Rhonda Patt

Can you have celiac disease without a wheat allergy?

Q. My daughter was recently diagnosed with celiac disease and was told to avoid gluten (found in wheat). She does not, however, have a wheat allergy. How could this be? What is the difference between a wheat allergy and celiac disease?

A. Wheat allergy and celiac disease are frequently confused. Wheat allergy refers to an allergic immune reaction to ingestion or inhalation of wheat. Shortly after wheat exposure, a person with a wheat allergy may experience such symptoms as:

• Swelling or itching of the mouth, tongue or lips



• Headaches



• Abdominal cramps and vomiting



• Skin rash or hives



• Breathing problems



• Nasal congestion



• Anaphylactic shock



Wheat allergy is the one of the most common food allergies in the United States. People with severe wheat allergy would need to carry an epinephrine auto-injector in case of anaphylaxis. Children with a wheat allergy are likely to outgrow the allergy.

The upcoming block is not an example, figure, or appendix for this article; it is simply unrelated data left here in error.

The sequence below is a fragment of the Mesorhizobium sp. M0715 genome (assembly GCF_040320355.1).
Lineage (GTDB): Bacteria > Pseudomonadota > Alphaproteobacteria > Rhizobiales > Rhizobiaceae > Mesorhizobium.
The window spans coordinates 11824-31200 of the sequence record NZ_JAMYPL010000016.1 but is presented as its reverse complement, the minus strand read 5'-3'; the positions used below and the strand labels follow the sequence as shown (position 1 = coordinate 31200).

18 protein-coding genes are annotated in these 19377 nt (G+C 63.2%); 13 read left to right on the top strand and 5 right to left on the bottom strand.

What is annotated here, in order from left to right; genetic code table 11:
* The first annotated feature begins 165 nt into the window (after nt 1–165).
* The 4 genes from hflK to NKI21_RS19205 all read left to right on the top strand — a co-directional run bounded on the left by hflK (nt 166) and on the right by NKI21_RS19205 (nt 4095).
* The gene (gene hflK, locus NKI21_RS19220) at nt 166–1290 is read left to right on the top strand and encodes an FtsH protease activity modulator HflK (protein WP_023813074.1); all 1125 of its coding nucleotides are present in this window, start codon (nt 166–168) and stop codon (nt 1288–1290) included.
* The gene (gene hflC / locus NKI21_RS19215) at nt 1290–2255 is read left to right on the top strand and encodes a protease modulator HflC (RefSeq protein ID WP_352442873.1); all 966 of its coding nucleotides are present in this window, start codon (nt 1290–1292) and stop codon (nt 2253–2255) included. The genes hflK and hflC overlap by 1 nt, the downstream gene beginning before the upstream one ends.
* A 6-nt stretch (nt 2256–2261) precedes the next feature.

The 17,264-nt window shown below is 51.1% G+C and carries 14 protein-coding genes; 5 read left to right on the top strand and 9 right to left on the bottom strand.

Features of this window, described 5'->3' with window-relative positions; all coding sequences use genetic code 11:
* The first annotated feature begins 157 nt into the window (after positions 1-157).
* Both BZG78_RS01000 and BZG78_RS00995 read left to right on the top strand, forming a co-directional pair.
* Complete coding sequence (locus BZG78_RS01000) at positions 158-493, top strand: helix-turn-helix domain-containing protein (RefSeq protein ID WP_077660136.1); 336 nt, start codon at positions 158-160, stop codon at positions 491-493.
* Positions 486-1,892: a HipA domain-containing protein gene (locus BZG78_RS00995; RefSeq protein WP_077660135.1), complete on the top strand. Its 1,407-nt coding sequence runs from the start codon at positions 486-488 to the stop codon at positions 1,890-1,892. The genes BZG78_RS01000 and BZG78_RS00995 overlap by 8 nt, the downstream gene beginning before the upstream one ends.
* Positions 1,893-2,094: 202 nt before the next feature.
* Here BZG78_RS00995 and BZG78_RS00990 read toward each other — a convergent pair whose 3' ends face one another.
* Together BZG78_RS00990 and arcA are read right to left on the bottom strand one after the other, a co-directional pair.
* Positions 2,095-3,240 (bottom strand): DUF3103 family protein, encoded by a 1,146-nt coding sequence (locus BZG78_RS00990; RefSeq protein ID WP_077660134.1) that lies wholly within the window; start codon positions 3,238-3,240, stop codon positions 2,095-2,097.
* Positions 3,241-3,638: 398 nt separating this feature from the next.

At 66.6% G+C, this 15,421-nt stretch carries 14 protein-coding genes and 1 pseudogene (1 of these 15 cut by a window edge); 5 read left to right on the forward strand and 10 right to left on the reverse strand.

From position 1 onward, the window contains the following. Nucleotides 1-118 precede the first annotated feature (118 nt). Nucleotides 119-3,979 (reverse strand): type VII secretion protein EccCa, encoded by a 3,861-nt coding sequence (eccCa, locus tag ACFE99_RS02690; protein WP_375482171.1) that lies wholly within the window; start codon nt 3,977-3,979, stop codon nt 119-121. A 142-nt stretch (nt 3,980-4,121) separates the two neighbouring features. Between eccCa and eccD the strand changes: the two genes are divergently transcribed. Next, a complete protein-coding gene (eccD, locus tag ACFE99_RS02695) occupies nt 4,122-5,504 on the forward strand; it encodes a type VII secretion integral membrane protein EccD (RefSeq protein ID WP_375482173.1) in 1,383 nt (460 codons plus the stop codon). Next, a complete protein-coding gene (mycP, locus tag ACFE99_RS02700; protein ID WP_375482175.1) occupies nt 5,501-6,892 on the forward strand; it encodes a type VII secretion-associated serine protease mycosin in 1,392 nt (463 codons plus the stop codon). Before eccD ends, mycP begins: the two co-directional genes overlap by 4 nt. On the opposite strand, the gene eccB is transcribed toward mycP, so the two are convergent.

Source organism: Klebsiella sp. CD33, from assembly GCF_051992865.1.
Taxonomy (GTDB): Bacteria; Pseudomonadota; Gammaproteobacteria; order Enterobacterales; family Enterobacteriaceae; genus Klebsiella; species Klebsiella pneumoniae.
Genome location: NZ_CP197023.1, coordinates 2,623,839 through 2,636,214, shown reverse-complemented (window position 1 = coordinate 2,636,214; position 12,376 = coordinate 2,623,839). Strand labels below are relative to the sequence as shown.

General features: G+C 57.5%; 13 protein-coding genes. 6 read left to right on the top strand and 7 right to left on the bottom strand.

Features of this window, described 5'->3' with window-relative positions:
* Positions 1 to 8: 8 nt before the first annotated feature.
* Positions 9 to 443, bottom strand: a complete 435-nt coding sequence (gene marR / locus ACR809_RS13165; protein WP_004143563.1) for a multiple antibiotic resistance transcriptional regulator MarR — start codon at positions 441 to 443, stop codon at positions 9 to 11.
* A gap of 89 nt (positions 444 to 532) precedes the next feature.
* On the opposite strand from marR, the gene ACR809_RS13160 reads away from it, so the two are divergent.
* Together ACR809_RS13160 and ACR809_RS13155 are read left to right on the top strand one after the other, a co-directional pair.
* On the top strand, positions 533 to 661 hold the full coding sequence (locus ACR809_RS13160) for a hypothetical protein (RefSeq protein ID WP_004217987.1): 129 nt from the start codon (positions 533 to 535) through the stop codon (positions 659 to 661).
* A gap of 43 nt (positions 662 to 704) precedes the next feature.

Celiac disease is an autoimmune process that affects the small intestines. Ingestion of foods containing gluten (proteins found in wheat, rye and barley) damages the lining of the small intestine. Left untreated, celiac disease can lead to long-term intestinal damage and poor nutrition. Symptoms can include abdominal cramps and bloating, anemia, constipation or diarrhea. Many people, however, are asymptomatic at the time of diagnosis.

You can treat celiac disease by following a gluten-free diet. Gluten is found in foods that contain wheat, barley and rye. Gluten is often found in a few unexpected foods as well, such as ketchup and soy sauce. Reading food labels is an essential part of living with celiac disease.

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